Another School Shooting

Tecumsehsbones

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Mar 18, 2013
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NORFOLK, Va. (AP) — A 6-year-old student shot and wounded a teacher at his school in Virginia during an altercation inside a first-grade classroom Friday, police and school officials in the city of Newport News said.
Best age to do it. Six-year-olds can't be criminally responsible in Virginia.

Damn lefty bleeding-heart do-gooders!
 
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Ron in Regina

"Voice of the West" Party
Apr 9, 2008
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Best age to do it. Six-year-olds can't be criminally responsible in Virginia.

Damn lefty bleeding-heart do-gooders!
Well, it reads like Virginia does not have a waiting period between the background check and actual acquisition of a firearm….And a six year old “should” come up clean on the background check. He should not have previously been convicted of a felony I’m assuming, or have a restraining order against him, etc…
 
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Tecumsehsbones

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Lady took a 9mm round through her hand and into her upper thorax, and hustled all the other kids out of the room into another classroom. She was the last to leave. With a thoracic wound.

Clearly one of those lazy wokesters sucking on the gummint teat and not doing any work. As was the other school employee who went in and restrained the kid before the cops could get there and fear for their lives.
 
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Serryah

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Lady took a 9mm round through her hand and into her upper thorax, and hustled all the other kids out of the room into another classroom. She was the last to leave. With a thoracic wound.

Clearly one of those lazy wokesters sucking on the gummint teat and not doing any work. As was the other school employee who went in and restrained the kid before the cops could get there and fear for their lives.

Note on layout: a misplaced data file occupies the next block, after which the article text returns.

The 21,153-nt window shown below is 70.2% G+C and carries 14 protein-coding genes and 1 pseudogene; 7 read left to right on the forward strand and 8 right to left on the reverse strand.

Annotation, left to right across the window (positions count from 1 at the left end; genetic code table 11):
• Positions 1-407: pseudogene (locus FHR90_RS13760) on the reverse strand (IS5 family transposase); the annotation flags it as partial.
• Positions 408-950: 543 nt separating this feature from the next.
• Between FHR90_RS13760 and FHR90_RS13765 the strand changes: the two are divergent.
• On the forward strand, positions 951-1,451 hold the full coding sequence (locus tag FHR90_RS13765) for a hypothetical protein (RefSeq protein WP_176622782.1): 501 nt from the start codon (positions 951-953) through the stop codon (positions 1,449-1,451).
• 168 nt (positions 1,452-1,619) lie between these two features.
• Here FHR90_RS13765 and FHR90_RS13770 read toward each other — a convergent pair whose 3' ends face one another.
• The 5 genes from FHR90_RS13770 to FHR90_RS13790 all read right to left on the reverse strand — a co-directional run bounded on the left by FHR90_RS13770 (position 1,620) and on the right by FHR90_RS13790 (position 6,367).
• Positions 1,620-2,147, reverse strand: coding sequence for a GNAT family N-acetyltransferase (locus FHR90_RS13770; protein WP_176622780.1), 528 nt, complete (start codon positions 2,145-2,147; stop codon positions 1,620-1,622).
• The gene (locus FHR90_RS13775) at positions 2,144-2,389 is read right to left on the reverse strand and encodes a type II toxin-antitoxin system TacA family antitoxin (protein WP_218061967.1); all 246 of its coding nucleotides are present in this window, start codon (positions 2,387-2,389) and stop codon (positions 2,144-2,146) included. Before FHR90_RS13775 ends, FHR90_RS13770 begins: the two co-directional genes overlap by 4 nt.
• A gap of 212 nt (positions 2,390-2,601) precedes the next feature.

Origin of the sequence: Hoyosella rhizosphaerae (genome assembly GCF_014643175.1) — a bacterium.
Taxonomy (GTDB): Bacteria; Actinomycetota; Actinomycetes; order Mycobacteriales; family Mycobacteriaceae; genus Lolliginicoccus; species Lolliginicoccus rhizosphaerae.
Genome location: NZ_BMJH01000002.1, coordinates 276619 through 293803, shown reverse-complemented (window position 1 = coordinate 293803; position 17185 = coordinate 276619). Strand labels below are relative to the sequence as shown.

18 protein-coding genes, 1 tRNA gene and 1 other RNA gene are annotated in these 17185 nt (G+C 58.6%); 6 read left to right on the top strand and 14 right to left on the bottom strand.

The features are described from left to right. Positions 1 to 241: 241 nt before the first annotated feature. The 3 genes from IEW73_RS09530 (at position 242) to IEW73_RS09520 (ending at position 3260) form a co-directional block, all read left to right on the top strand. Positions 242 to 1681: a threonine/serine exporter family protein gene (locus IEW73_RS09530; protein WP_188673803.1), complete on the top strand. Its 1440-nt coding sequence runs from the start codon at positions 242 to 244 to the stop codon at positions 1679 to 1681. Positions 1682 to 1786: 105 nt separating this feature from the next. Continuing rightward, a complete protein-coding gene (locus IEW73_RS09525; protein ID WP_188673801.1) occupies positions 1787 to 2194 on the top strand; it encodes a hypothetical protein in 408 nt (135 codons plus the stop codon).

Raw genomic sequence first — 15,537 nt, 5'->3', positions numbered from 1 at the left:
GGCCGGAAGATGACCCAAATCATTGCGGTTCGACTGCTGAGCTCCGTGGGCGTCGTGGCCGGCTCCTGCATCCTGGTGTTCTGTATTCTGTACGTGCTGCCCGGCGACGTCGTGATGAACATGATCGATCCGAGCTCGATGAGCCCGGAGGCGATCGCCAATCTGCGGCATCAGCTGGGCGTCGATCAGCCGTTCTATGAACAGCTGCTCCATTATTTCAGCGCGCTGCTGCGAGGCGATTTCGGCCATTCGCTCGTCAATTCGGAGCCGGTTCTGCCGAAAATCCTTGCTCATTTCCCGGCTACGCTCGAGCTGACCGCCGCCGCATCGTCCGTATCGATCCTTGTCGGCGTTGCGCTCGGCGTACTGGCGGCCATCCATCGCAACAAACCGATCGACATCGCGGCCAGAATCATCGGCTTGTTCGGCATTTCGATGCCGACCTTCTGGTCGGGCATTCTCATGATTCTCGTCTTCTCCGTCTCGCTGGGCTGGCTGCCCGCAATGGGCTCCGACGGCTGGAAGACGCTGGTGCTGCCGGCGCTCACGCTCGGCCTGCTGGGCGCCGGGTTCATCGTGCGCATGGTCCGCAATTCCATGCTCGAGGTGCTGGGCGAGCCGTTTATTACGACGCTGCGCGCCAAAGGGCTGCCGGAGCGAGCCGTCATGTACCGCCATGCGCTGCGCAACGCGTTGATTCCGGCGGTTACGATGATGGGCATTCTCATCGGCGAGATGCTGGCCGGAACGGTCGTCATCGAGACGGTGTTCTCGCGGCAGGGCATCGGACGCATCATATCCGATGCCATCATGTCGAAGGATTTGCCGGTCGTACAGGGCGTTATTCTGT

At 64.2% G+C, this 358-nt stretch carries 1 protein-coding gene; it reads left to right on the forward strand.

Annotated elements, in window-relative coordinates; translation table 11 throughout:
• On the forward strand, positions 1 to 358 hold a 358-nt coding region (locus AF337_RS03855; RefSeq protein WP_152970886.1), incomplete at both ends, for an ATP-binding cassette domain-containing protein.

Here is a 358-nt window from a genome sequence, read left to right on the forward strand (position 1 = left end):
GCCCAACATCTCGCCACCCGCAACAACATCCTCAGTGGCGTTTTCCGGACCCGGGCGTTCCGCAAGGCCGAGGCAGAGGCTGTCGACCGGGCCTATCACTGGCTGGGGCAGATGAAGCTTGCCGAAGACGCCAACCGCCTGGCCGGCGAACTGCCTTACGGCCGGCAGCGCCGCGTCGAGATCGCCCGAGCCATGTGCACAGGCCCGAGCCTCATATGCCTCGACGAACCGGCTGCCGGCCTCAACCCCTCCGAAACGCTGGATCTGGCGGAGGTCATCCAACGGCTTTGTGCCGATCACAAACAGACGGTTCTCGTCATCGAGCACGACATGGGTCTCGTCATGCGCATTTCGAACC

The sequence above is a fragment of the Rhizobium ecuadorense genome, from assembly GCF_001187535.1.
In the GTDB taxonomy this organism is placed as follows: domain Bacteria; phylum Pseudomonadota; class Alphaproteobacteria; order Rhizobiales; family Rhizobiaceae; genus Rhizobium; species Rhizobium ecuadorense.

Don't forget her likely being a groomer too.
 

spaminator

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Anger grows in Virginia city where first-grader shot teacher
During school board meeting, teachers and parents said students who assaulted classmates and staff were routinely allowed to stay

Author of the article:Associated Press
Associated Press
Ben Finley And Denise Lavoie
Published Jan 18, 2023 • 5 minute read

NEWPORT NEWS, Va. — When a 6-year-old shot and wounded his first-grade teacher in this shipbuilding city near Virginia’s coast, the community reacted with collective shock.


But the sentiment percolated over 12 days into rage from parents and particularly from teachers, with many lambasting school administrators Tuesday night for what they called a misguided emphasis on attendance and other education statistics over the safety of children and staff.


During a three-hour school board meeting dedicated solely to public comment, Newport News teachers and parents said students who assaulted classmates and staff were routinely allowed to stay in the classroom with few consequences. They said the shooting of Abigail Zwerner could have been prevented if not for a toxic environment in which teachers’ concerns are systemically ignored.

“Every day in every one of our schools, teachers, students and other staff members are being hurt,” high school librarian Nicole Cooke told the board. “Every day, they’re hit. They’re bitten. They’re beaten. And they’re allowed to stay so that our numbers look good.”


Addressing superintendent George Parker, Cooke said: “If Abigail had been respected, she wouldn’t be in the hospital right now.”

The shooting occurred on Jan. 6 as Zwerner taught her first-grade class at Richneck Elementary. There was no warning and no struggle before the 6-year-old pointed the gun at his teacher and fired one round, police said.


The bullet pierced Zwerner’s hand and struck her chest. The 25-year-old hustled her students out of the classroom before being rushed to the hospital.

Newport News police said the 6-year-old’s mother legally purchased the gun but that it was unclear how her son gained access to it. A Virginia law prohibits leaving a loaded gun where it is accessible to a child under 14, a misdemeanour crime punishable with a maximum one-year prison sentence and $2,500 fine. No charges have been brought against the mother so far.


Community reaction shifted into anger late last week after the superintendent revealed that Richneck administrators had learned the child may have had a weapon in his possession before the shooting. But a search did not find the 9mm handgun despite staff looking through his bag.

Zwerner’s shooting was “completely preventable — if the red flags had been taken seriously and proper procedures clearly communicated and followed,” Amber Thomas, a former school psychologist in Newport News, told the board.